And if gender identity is self-created, why must other people accept it as reality? If we should be free to choose our own gender reality, why can some people impose their idea of reality on others just because they identify as transgender?...A transgender future is not the “right side of history,” yet activists have convinced the most powerful sectors of our society to acquiesce to their demands. ”
- Definitions: Pro failed to provide any
- Objections: Pro does not actually provide an argument, instead they copy and paste an argument from the Heritage Foundation, this should be grounds for automatic conduct penalty.
- A syllogism is a formatted deductive argument, where each idea draws from the last to lead to a conclusion that logically follows.
- Whenever your premises lead to a conclusion that is the only logical conclusion one can draw from such premises, that argument is valid.
- Whenever each premise is factually correct as well as valid, the argument is sound.
- P1: Gender and Sex are two different words that refer to different things
- P2: One’s gender is able to not be the same as the sex they are assigned at birth
- P3: If P1, P2, then transgenderism
- Con: Therefore, transgenderism is true
- Recall: The definition of Transgender - from definitions
- In order for this definition to be true, all that needs to be true are sex and gender to be separate things, and for one to be able to have a different gender from the sex they are assigned
- Recall: The definition of Gender - from definitions.
- The definition itself makes a distinction between sex and gender, and seeing as how Pro has not provided any definitions, the Voters should prefer Con’s definition’s inherently.
- “The APA Commission on Accreditation (APA-CoA) is recognized by both the secretary of the U.S. Department of Education and the Council for Higher Education Accreditation, as the national accrediting authority for professional education and training in psychology.”
- A simple argument from Neuroanatomy - the observations of the way the brain works and the structure of that same brain is more similar between individuals who share the same gender identity than between those that share the biological features of sex [x]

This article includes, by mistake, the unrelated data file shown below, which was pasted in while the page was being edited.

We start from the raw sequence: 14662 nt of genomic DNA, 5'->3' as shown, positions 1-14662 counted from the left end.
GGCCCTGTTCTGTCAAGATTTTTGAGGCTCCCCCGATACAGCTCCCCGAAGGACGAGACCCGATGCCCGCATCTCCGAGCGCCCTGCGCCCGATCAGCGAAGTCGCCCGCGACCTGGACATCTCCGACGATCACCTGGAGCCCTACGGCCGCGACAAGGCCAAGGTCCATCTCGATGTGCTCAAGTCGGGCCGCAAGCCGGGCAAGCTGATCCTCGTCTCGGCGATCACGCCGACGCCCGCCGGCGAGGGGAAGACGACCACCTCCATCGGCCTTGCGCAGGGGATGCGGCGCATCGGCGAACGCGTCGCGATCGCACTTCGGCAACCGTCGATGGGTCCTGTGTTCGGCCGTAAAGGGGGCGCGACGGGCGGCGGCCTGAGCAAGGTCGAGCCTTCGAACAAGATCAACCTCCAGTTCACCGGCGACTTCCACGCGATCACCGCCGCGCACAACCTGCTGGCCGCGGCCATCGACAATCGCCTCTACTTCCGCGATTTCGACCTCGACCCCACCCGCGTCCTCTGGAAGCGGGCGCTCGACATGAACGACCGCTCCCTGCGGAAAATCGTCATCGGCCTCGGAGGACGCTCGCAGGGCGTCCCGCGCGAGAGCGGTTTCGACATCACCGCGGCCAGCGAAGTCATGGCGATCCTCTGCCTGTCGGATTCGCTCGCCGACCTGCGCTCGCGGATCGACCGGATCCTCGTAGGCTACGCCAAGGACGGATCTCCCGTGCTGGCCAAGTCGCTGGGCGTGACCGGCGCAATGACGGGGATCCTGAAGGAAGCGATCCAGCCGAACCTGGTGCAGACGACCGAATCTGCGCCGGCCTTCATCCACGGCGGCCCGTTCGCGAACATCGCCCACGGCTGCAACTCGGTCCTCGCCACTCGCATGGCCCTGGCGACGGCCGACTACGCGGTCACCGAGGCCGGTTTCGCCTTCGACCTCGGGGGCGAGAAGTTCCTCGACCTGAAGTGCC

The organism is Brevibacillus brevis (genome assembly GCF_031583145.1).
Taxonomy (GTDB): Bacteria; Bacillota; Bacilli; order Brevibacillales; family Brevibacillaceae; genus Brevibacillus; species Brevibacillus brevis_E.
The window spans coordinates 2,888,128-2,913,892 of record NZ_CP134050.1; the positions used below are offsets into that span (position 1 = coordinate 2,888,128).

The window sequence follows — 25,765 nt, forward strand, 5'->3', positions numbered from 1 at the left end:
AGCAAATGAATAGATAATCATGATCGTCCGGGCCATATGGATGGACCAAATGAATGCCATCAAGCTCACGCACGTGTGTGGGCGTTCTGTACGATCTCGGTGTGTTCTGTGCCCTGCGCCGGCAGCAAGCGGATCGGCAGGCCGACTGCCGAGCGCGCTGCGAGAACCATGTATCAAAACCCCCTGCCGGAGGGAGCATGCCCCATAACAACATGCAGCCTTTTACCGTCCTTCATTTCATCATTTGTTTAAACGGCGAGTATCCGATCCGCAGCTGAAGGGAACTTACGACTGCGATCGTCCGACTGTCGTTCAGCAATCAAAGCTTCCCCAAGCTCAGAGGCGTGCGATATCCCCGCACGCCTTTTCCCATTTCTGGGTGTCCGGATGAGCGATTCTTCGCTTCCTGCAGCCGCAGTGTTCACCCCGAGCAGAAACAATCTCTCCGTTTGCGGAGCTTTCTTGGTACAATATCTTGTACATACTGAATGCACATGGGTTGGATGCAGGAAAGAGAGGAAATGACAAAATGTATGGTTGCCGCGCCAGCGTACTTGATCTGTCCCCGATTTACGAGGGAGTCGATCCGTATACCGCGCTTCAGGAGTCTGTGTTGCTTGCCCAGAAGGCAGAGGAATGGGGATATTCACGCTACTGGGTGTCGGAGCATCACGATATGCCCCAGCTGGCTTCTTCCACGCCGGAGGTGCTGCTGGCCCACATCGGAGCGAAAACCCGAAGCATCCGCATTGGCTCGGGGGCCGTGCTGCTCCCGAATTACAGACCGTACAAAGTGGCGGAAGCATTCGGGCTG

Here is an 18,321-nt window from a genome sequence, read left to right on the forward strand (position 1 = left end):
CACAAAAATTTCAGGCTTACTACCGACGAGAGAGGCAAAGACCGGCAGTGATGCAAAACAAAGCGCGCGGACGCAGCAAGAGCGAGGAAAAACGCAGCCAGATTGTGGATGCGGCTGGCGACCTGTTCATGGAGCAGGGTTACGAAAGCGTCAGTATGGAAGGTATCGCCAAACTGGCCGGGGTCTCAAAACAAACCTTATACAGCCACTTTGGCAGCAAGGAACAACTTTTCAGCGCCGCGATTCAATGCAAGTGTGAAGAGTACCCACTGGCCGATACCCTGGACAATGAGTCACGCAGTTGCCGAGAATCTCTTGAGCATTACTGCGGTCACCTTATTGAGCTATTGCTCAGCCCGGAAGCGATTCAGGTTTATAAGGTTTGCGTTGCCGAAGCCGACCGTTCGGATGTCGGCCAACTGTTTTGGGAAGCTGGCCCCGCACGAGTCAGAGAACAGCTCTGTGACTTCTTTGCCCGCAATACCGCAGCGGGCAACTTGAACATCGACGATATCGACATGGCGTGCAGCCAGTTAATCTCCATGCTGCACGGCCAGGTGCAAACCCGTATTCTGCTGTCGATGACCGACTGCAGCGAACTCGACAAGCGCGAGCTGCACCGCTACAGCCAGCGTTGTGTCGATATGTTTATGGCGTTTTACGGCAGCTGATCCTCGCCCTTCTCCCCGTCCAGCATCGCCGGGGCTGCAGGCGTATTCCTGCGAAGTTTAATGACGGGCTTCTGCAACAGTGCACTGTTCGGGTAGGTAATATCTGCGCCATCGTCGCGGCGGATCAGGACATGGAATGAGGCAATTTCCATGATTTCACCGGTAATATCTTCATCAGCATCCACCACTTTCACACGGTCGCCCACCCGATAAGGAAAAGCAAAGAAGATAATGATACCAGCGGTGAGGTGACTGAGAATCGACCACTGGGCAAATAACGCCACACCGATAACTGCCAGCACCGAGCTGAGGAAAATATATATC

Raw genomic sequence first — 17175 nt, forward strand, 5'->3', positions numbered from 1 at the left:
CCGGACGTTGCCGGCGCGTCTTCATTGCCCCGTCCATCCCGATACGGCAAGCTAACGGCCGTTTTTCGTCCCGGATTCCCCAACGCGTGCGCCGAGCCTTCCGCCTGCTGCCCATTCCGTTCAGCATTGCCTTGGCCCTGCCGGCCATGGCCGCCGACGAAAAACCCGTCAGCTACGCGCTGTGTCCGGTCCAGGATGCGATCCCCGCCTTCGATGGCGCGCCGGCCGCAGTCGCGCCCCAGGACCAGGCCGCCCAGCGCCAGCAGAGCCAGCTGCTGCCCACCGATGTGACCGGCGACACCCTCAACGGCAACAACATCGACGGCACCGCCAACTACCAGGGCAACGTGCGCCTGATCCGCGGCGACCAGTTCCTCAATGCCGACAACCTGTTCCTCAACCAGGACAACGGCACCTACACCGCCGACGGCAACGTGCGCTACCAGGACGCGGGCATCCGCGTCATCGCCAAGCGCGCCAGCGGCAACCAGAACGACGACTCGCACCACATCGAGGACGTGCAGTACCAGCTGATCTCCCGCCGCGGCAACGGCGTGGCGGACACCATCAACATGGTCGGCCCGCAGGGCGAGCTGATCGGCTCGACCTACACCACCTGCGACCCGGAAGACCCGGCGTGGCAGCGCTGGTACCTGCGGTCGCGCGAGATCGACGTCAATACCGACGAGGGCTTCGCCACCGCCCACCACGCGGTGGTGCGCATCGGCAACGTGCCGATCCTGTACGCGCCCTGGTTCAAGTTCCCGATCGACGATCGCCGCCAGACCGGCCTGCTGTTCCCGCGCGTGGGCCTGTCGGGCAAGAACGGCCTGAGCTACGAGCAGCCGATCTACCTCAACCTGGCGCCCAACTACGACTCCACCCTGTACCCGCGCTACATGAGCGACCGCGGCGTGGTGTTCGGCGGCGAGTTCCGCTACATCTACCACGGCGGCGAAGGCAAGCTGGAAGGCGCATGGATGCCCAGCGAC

- “The fact that these differences extend beyond brain areas and circuits classically associated with sexual and endocrine functions raise the possibility that transsexuality is also associated with changes in cerebral networks involved in self-perception.”
- The levels of specific hormones within the brain/body, especially in early development, are what primarily affect how people’s sex phenotypes. [x] [y]
- However, research has shown that these chemicals are not what impact someone’s gender identity. In essence - Physical evidence that gender doesn’t equal sex
- The study I cite says the following: “particularly ..but relatively minimal effects on gender identity.”
- “... they claim that the real….. “trapped” in the wrong gender.”
- “They say... no meaningful ….inside that person.”
- “They promote a …...of transgender ideology.”
- “If gender is a social construct,...., how can it be “fluid”?”
- "The challenge for activists is to offer a plausible definition of gender and gender identity that is independent of bodily sex.”
- “ Is there a gender binary or not?........ neither, or somewhere in between?”
- “What does it even mean ….having a body of a particular sex?”
- “The challenge for the…. opposite sex, or neither, or both.”
- “Even if trans …….identify as a black woman, since she is clearly not.”
- “If those who identify……. reality? If not, why not?”
- “And should these……. and trans-abled reality?”
- “So, too, a person either ……...wrong sense of gender at some time or other?”
- Repeated Argument/strawman of Pro
"f the scientists can back up gender with chemicals in the brain corresponding to biological problems (ex. Woman body having male chromosome and can be called “they”), wouldn’t their gender be still based on what’s inside of their body rather than what they say? The other problem I can think of is, if genetic modification exists should we allow people to identify as non human? Do they still deserve human rights?"
- If gender is correlative with biological problems, wouldn't gender be based on what's inside the body than what someone reports.
- If genetic modification exists, should they be able to identify as non-human, do they get human rights
- What someone reports is what their gender identity is from the inside. Just like whenever a gay person says they are gay, they are reporting what they are.
- Changing your sex to match your gender in the same species is not comparable to changing to a different species.